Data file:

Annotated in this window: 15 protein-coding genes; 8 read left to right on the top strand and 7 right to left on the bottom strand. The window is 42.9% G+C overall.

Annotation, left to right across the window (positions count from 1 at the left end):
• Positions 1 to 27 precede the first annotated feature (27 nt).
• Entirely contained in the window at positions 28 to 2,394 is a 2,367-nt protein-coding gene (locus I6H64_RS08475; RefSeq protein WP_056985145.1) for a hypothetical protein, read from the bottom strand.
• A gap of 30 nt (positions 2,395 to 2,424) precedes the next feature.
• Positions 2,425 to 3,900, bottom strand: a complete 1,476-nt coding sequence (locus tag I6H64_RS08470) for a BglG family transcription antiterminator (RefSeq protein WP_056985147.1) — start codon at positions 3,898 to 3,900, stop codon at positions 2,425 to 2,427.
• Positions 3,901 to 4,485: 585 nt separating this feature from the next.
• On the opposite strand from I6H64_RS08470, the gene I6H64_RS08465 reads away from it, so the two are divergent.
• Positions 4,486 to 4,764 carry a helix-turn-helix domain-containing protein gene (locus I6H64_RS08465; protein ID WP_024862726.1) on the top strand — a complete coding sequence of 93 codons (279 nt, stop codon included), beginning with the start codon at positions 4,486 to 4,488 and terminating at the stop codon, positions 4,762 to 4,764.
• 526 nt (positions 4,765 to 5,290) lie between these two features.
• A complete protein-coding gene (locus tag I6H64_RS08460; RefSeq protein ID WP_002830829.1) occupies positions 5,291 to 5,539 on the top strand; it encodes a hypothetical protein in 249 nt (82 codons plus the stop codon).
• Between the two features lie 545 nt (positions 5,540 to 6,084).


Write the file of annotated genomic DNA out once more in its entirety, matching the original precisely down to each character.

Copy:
Annotated in this window: 15 protein-coding genes; 8 read left to right on the top strand and 7 right to left on the bottom strand. The window is 42.9% G+C overall.

Annotation, left to right across the window (positions count from 1 at the left end):
• Positions 1 to 27 precede the first annotated feature (27 nt).
• Entirely contained in the window at positions 28 to 2,394 is a 2,367-nt protein-coding gene (locus I6H64_RS08475; RefSeq protein WP_056985145.1) for a hypothetical protein, read from the bottom strand.
• A gap of 30 nt (positions 2,395 to 2,424) precedes the next feature.
• Positions 2,425 to 3,900, bottom strand: a complete 1,476-nt coding sequence (locus tag I6H64_RS08470) for a BglG family transcription antiterminator (RefSeq protein WP_056985147.1) — start codon at positions 3,898 to 3,900, stop codon at positions 2,425 to 2,427.
• Positions 3,901 to 4,485: 585 nt separating this feature from the next.
• On the opposite strand from I6H64_RS08470, the gene I6H64_RS08465 reads away from it, so the two are divergent.
• Positions 4,486 to 4,764 carry a helix-turn-helix domain-containing protein gene (locus I6H64_RS08465; protein ID WP_024862726.1) on the top strand — a complete coding sequence of 93 codons (279 nt, stop codon included), beginning with the start codon at positions 4,486 to 4,488 and terminating at the stop codon, positions 4,762 to 4,764.
• 526 nt (positions 4,765 to 5,290) lie between these two features.
• A complete protein-coding gene (locus tag I6H64_RS08460; RefSeq protein ID WP_002830829.1) occupies positions 5,291 to 5,539 on the top strand; it encodes a hypothetical protein in 249 nt (82 codons plus the stop codon).
• Between the two features lie 545 nt (positions 5,540 to 6,084).